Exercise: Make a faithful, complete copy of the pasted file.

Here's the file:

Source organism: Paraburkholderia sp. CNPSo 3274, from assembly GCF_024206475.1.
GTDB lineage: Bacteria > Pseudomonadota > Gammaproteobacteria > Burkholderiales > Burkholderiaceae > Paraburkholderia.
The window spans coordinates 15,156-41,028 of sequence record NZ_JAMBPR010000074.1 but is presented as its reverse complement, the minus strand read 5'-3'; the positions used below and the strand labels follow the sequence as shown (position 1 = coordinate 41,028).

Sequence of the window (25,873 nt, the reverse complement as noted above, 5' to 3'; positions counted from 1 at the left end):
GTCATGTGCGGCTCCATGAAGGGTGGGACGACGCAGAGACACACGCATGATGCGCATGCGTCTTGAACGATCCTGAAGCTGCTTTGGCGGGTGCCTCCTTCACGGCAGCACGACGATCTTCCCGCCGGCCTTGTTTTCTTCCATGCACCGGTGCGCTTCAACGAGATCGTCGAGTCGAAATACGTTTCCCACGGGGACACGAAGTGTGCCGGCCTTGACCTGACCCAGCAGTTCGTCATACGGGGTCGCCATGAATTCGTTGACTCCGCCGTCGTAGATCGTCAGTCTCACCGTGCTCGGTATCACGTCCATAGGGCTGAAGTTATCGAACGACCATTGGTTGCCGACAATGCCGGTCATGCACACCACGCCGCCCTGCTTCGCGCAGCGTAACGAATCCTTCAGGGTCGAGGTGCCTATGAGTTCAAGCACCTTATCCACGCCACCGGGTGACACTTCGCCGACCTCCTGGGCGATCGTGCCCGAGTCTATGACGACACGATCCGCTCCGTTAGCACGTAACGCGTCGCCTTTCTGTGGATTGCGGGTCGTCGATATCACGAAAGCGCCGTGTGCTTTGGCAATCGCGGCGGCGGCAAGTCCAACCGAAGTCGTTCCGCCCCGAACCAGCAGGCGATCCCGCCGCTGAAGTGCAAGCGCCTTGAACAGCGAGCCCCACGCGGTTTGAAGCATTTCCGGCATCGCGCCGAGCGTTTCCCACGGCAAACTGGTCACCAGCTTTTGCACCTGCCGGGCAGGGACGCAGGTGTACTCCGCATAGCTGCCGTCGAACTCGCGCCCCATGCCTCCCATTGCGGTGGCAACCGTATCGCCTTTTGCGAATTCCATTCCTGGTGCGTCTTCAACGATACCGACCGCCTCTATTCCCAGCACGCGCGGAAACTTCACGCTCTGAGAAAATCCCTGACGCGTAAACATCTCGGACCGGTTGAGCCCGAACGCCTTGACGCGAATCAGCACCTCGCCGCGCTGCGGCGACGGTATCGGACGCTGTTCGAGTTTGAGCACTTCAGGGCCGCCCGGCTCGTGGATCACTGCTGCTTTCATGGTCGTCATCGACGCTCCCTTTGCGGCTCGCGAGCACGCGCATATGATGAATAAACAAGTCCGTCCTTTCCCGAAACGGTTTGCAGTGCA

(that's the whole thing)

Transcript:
Source organism: Paraburkholderia sp. CNPSo 3274, from assembly GCF_024206475.1.
GTDB lineage: Bacteria > Pseudomonadota > Gammaproteobacteria > Burkholderiales > Burkholderiaceae > Paraburkholderia.
The window spans coordinates 15,156-41,028 of sequence record NZ_JAMBPR010000074.1 but is presented as its reverse complement, the minus strand read 5'-3'; the positions used below and the strand labels follow the sequence as shown (position 1 = coordinate 41,028).

Sequence of the window (25,873 nt, the reverse complement as noted above, 5' to 3'; positions counted from 1 at the left end):
GTCATGTGCGGCTCCATGAAGGGTGGGACGACGCAGAGACACACGCATGATGCGCATGCGTCTTGAACGATCCTGAAGCTGCTTTGGCGGGTGCCTCCTTCACGGCAGCACGACGATCTTCCCGCCGGCCTTGTTTTCTTCCATGCACCGGTGCGCTTCAACGAGATCGTCGAGTCGAAATACGTTTCCCACGGGGACACGAAGTGTGCCGGCCTTGACCTGACCCAGCAGTTCGTCATACGGGGTCGCCATGAATTCGTTGACTCCGCCGTCGTAGATCGTCAGTCTCACCGTGCTCGGTATCACGTCCATAGGGCTGAAGTTATCGAACGACCATTGGTTGCCGACAATGCCGGTCATGCACACCACGCCGCCCTGCTTCGCGCAGCGTAACGAATCCTTCAGGGTCGAGGTGCCTATGAGTTCAAGCACCTTATCCACGCCACCGGGTGACACTTCGCCGACCTCCTGGGCGATCGTGCCCGAGTCTATGACGACACGATCCGCTCCGTTAGCACGTAACGCGTCGCCTTTCTGTGGATTGCGGGTCGTCGATATCACGAAAGCGCCGTGTGCTTTGGCAATCGCGGCGGCGGCAAGTCCAACCGAAGTCGTTCCGCCCCGAACCAGCAGGCGATCCCGCCGCTGAAGTGCAAGCGCCTTGAACAGCGAGCCCCACGCGGTTTGAAGCATTTCCGGCATCGCGCCGAGCGTTTCCCACGGCAAACTGGTCACCAGCTTTTGCACCTGCCGGGCAGGGACGCAGGTGTACTCCGCATAGCTGCCGTCGAACTCGCGCCCCATGCCTCCCATTGCGGTGGCAACCGTATCGCCTTTTGCGAATTCCATTCCTGGTGCGTCTTCAACGATACCGACCGCCTCTATTCCCAGCACGCGCGGAAACTTCACGCTCTGAGAAAATCCCTGACGCGTAAACATCTCGGACCGGTTGAGCCCGAACGCCTTGACGCGAATCAGCACCTCGCCGCGCTGCGGCGACGGTATCGGACGCTGTTCGAGTTTGAGCACTTCAGGGCCGCCCGGCTCGTGGATCACTGCTGCTTTCATGGTCGTCATCGACGCTCCCTTTGCGGCTCGCGAGCACGCGCATATGATGAATAAACAAGTCCGTCCTTTCCCGAAACGGTTTGCAGTGCA